Frank Galati may claim that laziness proved his most significant obstacle to success, but the resume of the director, playwright, actor, and professor reveals scarcity neither of work nor of achievement. With nine Joseph Jefferson Awards, given for distinction in Chicago theater, to his name, as well as two Tony Awards and nominations for an Academy Award and for another Tony, Galati seems to have conquered his main roadblock long ago.
Galati earned his bachelor's, master's, and doctoral degrees from the School of Communication. While he was an undergraduate, Galati took roles in nearly 20 university productions and claimed the Drama Club of Evanston's First Playwright Award. In 1972, shortly after obtaining his PhD, he was nominated for a Jeff award, and he won his first in 1973 for producing Boss, a musical satire about Chicago's former mayor, Richard J. Daley.
The young playwright and director's career unfolded to reveal success after success, both popular and critical. His ability to take the written word to the stage in potent and original productions is highly praised. Galati's 1988 adaptation of John Steinbeck's The Grapes of Wrath brought in best play and best direction awards at the Tonys and two Jeff Awards in the same categories. His ongoing engagement with the work of Gertrude Stein began in 1976 with his staging of The Mother of Us All for Chicago Opera Theatre. The next work featuring Stein's writing, She Always Said, Pablo, also dealt heavily with Picasso's work and used the music of Igor Stravinsky. It earned him two more Jeffs for best play and best direction. Other honors include the 1991 Distinguished Service Award from the Northwestern Chapter of Phi Beta Kappa and his 2004 induction into the Gay and Lesbian Hall of Fame.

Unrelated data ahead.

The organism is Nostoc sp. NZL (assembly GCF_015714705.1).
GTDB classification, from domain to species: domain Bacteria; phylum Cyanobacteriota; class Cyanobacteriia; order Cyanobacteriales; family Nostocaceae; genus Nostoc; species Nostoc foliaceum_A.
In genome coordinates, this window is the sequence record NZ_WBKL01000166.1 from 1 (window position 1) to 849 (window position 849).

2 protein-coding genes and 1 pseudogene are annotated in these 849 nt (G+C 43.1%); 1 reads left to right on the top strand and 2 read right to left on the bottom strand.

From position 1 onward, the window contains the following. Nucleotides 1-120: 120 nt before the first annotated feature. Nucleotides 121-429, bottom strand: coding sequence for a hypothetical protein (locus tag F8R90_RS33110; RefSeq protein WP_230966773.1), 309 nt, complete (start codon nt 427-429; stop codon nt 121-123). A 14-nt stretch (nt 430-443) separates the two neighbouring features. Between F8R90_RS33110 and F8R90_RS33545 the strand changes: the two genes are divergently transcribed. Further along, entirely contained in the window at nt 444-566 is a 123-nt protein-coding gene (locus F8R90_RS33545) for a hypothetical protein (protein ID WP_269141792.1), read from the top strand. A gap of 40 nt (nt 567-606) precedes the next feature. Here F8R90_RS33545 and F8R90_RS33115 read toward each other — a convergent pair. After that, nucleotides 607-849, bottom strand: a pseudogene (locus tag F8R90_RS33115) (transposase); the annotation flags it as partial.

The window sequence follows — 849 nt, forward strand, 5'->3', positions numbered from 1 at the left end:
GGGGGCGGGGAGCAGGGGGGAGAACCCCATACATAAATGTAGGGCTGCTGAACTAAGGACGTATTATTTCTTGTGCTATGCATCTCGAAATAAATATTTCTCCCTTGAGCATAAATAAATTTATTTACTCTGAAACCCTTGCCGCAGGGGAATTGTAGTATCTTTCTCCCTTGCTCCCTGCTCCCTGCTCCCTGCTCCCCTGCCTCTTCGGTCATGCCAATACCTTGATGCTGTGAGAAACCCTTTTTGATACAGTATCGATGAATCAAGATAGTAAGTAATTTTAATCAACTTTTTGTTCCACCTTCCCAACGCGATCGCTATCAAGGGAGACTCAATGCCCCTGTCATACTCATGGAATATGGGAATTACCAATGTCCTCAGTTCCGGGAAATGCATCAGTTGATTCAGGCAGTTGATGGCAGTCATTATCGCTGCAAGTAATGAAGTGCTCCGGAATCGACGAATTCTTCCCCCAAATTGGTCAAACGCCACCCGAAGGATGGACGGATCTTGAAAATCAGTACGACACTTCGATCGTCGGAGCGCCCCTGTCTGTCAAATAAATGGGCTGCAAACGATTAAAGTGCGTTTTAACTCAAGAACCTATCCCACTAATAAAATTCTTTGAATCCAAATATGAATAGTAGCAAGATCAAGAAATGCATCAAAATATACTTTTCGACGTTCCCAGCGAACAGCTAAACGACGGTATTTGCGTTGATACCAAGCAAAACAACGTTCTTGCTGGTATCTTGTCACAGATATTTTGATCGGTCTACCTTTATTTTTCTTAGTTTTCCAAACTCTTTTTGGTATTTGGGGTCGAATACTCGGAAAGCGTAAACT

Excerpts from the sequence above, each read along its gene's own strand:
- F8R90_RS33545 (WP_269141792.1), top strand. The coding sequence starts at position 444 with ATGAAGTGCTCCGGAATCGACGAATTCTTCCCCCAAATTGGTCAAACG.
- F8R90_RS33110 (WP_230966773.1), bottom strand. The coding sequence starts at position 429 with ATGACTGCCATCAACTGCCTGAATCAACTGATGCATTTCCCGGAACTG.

He has devoted much time to teaching as well as to writing and directing. While working toward his master's degree, he taught in the speech department at the University of South Florida. He then took on the role of instructor of interpretation at Northwestern while pursuing his PhD. He moved to the Goodman Theatre School and Roosevelt University before joining the Northwestern faculty full-time as a professor of performance studies. He claims much pride in, as he says, his "brilliant former students," among them director, playwright, and fellow School of Communication professor Mary Zimmerman (C82, GC85, GC94) and co-founder and artistic director of About Face Theatre Eric Rosen (GC93, GC99).
He is currently directing his adaptation of Haruki Murakami's Kafka on the Shore for the Steppenwolf Theatre Company.